A circle of friends on pilgrimage for the love of God

Lent 1

Christ in the Wilderness by Ivan Kramskoy (1872)

Lent 1 2024
Rev. Dr. Les Martin
Mark 1:9-13

Did we in our own strength confide our striving would be losing.
Were not the right man on our side,
The man of God’s own choosing
Dost ask who that may be?
Christ Jesus, it is he and he must win the battle.

This year marks my 37th Lent since I became a practicing Christian. And if I’ve learned one thing in those 37 years, it’s that having a holy Lent can be really tricky. For those of you who are new to liturgical Christianity, it does well to remit for us to remember that Lent is that season of 40 days prior to Easter, in which we commemorate Jesus time in the wilderness, and his endurance of the temptations that came from Satan. Lent later came to be seen as a time of preparation of the believer for Easter, and for Christian life, via prayer discipling our flesh, almsgiving, simple living, and self-denial.

Now, I would say that in my lifetime, as a practicing Christian, it’s that second meaning of Lent that has always received more attention than the first. It’s been about the disciplines, the work, the struggle, specifically our struggle. In my life as a practicing Christian, I’d say sadly, Lent isn’t so much about Jesus as it is about me. I mean, let’s be honest, Lent has become new year’s resolutions for Christians. And like New Year’s resolutions, Lent has had two bad outcomes.

One is we fail. We give up. We feel bad about ourselves or worse. The second bad outcome is that we succeed. And when we succeed, we start feeling like I’m all that I’m holy, I’m righteous. I’ve paid Jesus back for saving me.

At least until I eventually slip. In my third year of college, I was doing pretty well on my Lenten devotions. They were very important to me back then. And without thinking about it, one Thursday afternoon, I walked into Baskin Robbins bought a milkshake and drank it right in the middle of my fast. I was worse off, than if I’d never tried the level of condemnation that I placed upon myself. When land is just New Year’s resolutions for Christians, whether we’re a success or a failure, the problem is the focus is on us on what we’re giving up. Or if we’re really spiritually elite on what we’re taking on, or on how we’re doing with our walk. And the problem with this is, it means that inevitably, by the end of the six weeks lift is not holy. It’s frustrating, and defeating.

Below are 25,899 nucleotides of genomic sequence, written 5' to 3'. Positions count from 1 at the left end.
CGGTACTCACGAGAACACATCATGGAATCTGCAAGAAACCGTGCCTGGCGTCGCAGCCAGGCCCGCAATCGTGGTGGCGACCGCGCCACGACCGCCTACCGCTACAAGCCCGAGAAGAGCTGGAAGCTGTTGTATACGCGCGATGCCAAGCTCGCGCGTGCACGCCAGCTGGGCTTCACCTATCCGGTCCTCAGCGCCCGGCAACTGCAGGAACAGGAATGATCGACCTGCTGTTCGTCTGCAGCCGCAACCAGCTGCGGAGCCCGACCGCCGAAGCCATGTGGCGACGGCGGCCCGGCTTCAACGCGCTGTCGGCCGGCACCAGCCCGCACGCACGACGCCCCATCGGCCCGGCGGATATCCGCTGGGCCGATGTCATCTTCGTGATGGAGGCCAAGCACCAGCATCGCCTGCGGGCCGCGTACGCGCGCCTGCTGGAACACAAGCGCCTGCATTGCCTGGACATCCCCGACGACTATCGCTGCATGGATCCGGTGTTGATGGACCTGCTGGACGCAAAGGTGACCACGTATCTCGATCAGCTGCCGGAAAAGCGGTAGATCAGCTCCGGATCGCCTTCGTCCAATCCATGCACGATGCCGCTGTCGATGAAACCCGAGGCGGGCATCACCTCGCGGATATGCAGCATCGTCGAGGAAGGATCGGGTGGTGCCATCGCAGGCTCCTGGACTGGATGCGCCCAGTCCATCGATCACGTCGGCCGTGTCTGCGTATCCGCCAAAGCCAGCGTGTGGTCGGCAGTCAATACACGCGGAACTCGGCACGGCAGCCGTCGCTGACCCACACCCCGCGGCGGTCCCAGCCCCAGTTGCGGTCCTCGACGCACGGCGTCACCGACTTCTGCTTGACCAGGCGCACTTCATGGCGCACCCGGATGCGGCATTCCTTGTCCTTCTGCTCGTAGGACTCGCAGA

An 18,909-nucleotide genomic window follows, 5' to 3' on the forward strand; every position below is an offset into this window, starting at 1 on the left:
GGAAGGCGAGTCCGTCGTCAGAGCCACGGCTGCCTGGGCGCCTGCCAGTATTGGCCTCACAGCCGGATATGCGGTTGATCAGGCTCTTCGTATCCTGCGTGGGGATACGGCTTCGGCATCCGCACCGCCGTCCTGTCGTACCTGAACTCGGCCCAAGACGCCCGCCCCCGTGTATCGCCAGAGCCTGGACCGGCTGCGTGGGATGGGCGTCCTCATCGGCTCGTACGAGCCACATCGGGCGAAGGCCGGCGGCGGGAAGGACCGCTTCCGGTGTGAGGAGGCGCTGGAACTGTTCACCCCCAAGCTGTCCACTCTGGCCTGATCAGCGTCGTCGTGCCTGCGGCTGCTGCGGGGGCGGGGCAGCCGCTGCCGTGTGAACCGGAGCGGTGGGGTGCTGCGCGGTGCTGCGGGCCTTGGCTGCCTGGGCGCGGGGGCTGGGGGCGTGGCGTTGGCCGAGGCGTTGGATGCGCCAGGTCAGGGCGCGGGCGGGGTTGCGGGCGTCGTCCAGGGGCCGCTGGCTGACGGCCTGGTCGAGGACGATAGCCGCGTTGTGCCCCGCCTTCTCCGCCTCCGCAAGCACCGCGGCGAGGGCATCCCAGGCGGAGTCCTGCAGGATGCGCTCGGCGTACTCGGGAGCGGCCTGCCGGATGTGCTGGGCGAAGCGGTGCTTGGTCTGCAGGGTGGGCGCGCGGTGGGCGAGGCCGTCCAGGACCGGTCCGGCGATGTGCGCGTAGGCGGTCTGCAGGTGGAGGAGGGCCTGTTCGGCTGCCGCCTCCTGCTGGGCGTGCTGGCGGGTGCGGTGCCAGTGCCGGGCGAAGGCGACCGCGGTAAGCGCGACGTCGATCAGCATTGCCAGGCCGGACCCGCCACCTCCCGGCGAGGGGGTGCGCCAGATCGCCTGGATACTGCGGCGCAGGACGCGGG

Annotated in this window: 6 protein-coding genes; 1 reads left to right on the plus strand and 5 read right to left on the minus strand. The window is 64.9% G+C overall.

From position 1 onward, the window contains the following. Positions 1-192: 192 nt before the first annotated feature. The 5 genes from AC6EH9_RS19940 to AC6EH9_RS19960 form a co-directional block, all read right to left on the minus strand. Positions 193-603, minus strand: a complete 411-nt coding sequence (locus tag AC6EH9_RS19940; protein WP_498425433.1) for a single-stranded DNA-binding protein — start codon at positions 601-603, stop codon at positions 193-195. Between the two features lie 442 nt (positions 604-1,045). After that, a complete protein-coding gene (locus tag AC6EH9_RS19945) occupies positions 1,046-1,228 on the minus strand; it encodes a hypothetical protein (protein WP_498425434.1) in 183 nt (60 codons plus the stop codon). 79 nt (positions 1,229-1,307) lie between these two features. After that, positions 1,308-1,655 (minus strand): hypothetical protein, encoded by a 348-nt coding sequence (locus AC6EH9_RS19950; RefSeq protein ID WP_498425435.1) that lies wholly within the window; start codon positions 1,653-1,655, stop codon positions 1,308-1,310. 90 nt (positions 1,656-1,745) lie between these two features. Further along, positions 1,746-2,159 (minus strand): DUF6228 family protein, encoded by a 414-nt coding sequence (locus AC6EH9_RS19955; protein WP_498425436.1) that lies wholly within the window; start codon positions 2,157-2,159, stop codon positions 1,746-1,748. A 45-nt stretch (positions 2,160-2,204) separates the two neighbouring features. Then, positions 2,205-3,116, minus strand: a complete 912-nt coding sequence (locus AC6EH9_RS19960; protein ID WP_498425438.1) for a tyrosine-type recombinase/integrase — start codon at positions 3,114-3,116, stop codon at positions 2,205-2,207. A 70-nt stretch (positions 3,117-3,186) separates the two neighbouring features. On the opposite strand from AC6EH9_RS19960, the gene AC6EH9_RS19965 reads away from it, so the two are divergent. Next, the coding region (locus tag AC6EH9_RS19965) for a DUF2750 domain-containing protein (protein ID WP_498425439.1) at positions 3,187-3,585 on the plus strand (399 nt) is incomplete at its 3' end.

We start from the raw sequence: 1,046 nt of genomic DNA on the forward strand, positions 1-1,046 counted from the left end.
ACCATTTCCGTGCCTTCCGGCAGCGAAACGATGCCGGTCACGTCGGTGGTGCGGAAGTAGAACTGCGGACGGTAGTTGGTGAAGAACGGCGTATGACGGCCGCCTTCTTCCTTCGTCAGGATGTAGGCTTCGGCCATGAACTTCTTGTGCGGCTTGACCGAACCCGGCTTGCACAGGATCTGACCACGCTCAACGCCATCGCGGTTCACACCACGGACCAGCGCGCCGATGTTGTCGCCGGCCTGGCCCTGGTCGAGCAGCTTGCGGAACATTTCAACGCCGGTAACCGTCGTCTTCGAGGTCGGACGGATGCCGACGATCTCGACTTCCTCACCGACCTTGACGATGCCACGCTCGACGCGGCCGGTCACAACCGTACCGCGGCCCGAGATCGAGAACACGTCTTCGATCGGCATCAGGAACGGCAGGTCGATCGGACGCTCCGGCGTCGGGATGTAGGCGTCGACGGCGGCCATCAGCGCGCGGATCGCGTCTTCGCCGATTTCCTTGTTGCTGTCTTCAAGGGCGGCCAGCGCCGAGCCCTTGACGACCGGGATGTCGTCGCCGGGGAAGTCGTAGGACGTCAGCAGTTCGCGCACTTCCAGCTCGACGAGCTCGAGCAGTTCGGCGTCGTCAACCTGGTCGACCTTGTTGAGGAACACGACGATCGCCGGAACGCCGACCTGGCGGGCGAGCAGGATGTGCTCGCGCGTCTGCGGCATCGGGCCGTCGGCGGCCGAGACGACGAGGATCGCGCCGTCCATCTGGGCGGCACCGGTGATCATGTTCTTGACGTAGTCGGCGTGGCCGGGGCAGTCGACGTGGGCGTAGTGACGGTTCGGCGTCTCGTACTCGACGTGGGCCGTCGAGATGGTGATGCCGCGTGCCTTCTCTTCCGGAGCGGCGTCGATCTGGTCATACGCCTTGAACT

Why, because his Father Robert Capon reminds us, grace and forgiveness is a gift. And we are forever trying to turn it into a deal. The problem is, we can’t keep up our end of the bargain. If our expectation about length is that it is about us and our disciplines and our performance. Today’s readings are surprising. And if like me, you already feel like you failed in your Lenten desert observance a mere four days after Ash Wednesday. Well, today’s readings can be surprisingly refreshing. Look at the temptation of Jesus in Mark, and his battle to resist it. It doesn’t even rate a whole story. Instead, we get only the briefest of mentions two sentences, framed on the one side by the more important affirmation of his identity as the beloved Son in whom God is well pleased. And on the other side, by the Ministry of proclamation that begins in verse four, the temptation, blink, and you’ll miss it.

In Genesis, today, we have the end of Noah’s story, the flood is over. And God promises that never again will the judgment of our wickedness utterly destroy us. And in first, Peter, we hear that it’s even better than that. For those of us in the ark of the church, the flood of God’s judgment is actually a flood of mercy, a flood of preserving baptismal grace. In short, what we hear today on the first Sunday of Lent, challenges us to see our Lenten observance, focus not so much on spiritual disciplines, but on matters of identity, on who Jesus is, and on who we are in Him.

Identity I think, is what Lent is really about. Many of you know that in my day job, I work with the dying at Methodist Medical Center in Oak Ridge. At any given point, I have 20 patients in some stage of passing away. It is a rare day, that I don’t say goodbye to at least one person. And it’s a gift, a hard gift. But such a gift. I wanted to share something I’ve become aware of in working with the dying: they never ask me for a new spiritual book to read. The dying never take up fasting, or journaling, or suddenly want to start a practice of contemplative prayer. What the dying want is to tell their story. And for those who have the courage to face it, after a visit or two, inevitably, their story is a sad one. It’s a story of loss of betrayal, the betrayal of others, and yes, their own betrayal. It’s a story of compromised principles and values. And the shame and guilt that goes with it. In short, most people even if they wouldn’t use the word when they’re dying, want to confess their sin.